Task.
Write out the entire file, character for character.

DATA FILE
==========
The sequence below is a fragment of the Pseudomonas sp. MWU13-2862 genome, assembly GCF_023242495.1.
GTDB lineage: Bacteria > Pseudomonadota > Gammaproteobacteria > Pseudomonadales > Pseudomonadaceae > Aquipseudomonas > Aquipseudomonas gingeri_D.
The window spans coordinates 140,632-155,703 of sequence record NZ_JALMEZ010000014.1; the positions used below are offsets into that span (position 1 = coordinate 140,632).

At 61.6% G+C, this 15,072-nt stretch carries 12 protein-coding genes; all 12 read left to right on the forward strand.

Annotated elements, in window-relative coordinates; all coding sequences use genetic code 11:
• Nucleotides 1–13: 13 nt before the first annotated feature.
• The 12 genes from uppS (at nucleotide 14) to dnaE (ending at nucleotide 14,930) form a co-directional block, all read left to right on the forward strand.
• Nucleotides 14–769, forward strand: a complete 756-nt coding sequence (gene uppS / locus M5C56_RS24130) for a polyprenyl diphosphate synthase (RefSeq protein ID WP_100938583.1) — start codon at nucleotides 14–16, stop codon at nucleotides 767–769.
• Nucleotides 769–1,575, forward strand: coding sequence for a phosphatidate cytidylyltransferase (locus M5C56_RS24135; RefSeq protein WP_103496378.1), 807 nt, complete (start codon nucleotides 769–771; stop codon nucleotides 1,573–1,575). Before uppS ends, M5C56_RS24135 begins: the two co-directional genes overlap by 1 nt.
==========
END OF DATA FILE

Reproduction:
The sequence below is a fragment of the Pseudomonas sp. MWU13-2862 genome, assembly GCF_023242495.1.
GTDB lineage: Bacteria > Pseudomonadota > Gammaproteobacteria > Pseudomonadales > Pseudomonadaceae > Aquipseudomonas > Aquipseudomonas gingeri_D.
The window spans coordinates 140,632-155,703 of sequence record NZ_JALMEZ010000014.1; the positions used below are offsets into that span (position 1 = coordinate 140,632).

At 61.6% G+C, this 15,072-nt stretch carries 12 protein-coding genes; all 12 read left to right on the forward strand.

Annotated elements, in window-relative coordinates; all coding sequences use genetic code 11:
• Nucleotides 1–13: 13 nt before the first annotated feature.
• The 12 genes from uppS (at nucleotide 14) to dnaE (ending at nucleotide 14,930) form a co-directional block, all read left to right on the forward strand.
• Nucleotides 14–769, forward strand: a complete 756-nt coding sequence (gene uppS / locus M5C56_RS24130) for a polyprenyl diphosphate synthase (RefSeq protein ID WP_100938583.1) — start codon at nucleotides 14–16, stop codon at nucleotides 767–769.
• Nucleotides 769–1,575, forward strand: coding sequence for a phosphatidate cytidylyltransferase (locus M5C56_RS24135; RefSeq protein WP_103496378.1), 807 nt, complete (start codon nucleotides 769–771; stop codon nucleotides 1,573–1,575). Before uppS ends, M5C56_RS24135 begins: the two co-directional genes overlap by 1 nt.